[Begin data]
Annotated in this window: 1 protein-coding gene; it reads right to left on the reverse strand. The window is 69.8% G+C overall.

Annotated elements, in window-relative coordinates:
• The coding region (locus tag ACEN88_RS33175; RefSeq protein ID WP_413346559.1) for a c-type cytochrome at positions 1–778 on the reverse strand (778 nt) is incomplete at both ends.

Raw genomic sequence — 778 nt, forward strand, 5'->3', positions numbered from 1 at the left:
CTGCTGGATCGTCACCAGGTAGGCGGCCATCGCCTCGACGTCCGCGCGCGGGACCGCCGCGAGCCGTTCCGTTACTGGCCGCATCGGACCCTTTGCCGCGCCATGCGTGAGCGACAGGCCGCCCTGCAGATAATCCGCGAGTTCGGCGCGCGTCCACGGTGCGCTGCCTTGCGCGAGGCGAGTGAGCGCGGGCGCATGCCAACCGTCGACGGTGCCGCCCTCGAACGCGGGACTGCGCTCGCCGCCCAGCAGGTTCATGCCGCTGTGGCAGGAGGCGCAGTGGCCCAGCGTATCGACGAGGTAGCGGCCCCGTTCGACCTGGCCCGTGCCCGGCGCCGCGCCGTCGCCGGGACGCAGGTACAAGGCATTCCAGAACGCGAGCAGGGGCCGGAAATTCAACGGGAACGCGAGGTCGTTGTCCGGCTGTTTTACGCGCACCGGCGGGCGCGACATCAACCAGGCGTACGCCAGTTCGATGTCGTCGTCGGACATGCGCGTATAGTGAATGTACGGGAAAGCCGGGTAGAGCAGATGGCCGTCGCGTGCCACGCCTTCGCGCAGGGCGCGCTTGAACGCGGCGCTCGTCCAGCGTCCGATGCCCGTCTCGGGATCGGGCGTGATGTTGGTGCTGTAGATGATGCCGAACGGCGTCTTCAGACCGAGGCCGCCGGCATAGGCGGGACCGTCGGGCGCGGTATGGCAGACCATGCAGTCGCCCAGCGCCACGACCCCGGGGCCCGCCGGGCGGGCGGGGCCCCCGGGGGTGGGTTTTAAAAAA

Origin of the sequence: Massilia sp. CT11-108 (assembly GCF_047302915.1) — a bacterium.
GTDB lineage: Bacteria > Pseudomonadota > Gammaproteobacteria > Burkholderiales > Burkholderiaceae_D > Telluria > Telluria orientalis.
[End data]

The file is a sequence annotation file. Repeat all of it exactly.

Annotated in this window: 1 protein-coding gene; it reads right to left on the reverse strand. The window is 69.8% G+C overall.

Annotated elements, in window-relative coordinates:
• The coding region (locus tag ACEN88_RS33175; RefSeq protein ID WP_413346559.1) for a c-type cytochrome at positions 1–778 on the reverse strand (778 nt) is incomplete at both ends.

Raw genomic sequence — 778 nt, forward strand, 5'->3', positions numbered from 1 at the left:
CTGCTGGATCGTCACCAGGTAGGCGGCCATCGCCTCGACGTCCGCGCGCGGGACCGCCGCGAGCCGTTCCGTTACTGGCCGCATCGGACCCTTTGCCGCGCCATGCGTGAGCGACAGGCCGCCCTGCAGATAATCCGCGAGTTCGGCGCGCGTCCACGGTGCGCTGCCTTGCGCGAGGCGAGTGAGCGCGGGCGCATGCCAACCGTCGACGGTGCCGCCCTCGAACGCGGGACTGCGCTCGCCGCCCAGCAGGTTCATGCCGCTGTGGCAGGAGGCGCAGTGGCCCAGCGTATCGACGAGGTAGCGGCCCCGTTCGACCTGGCCCGTGCCCGGCGCCGCGCCGTCGCCGGGACGCAGGTACAAGGCATTCCAGAACGCGAGCAGGGGCCGGAAATTCAACGGGAACGCGAGGTCGTTGTCCGGCTGTTTTACGCGCACCGGCGGGCGCGACATCAACCAGGCGTACGCCAGTTCGATGTCGTCGTCGGACATGCGCGTATAGTGAATGTACGGGAAAGCCGGGTAGAGCAGATGGCCGTCGCGTGCCACGCCTTCGCGCAGGGCGCGCTTGAACGCGGCGCTCGTCCAGCGTCCGATGCCCGTCTCGGGATCGGGCGTGATGTTGGTGCTGTAGATGATGCCGAACGGCGTCTTCAGACCGAGGCCGCCGGCATAGGCGGGACCGTCGGGCGCGGTATGGCAGACCATGCAGTCGCCCAGCGCCACGACCCCGGGGCCCGCCGGGCGGGCGGGGCCCCCGGGGGTGGGTTTTAAAAAA

Origin of the sequence: Massilia sp. CT11-108 (assembly GCF_047302915.1) — a bacterium.
GTDB lineage: Bacteria > Pseudomonadota > Gammaproteobacteria > Burkholderiales > Burkholderiaceae_D > Telluria > Telluria orientalis.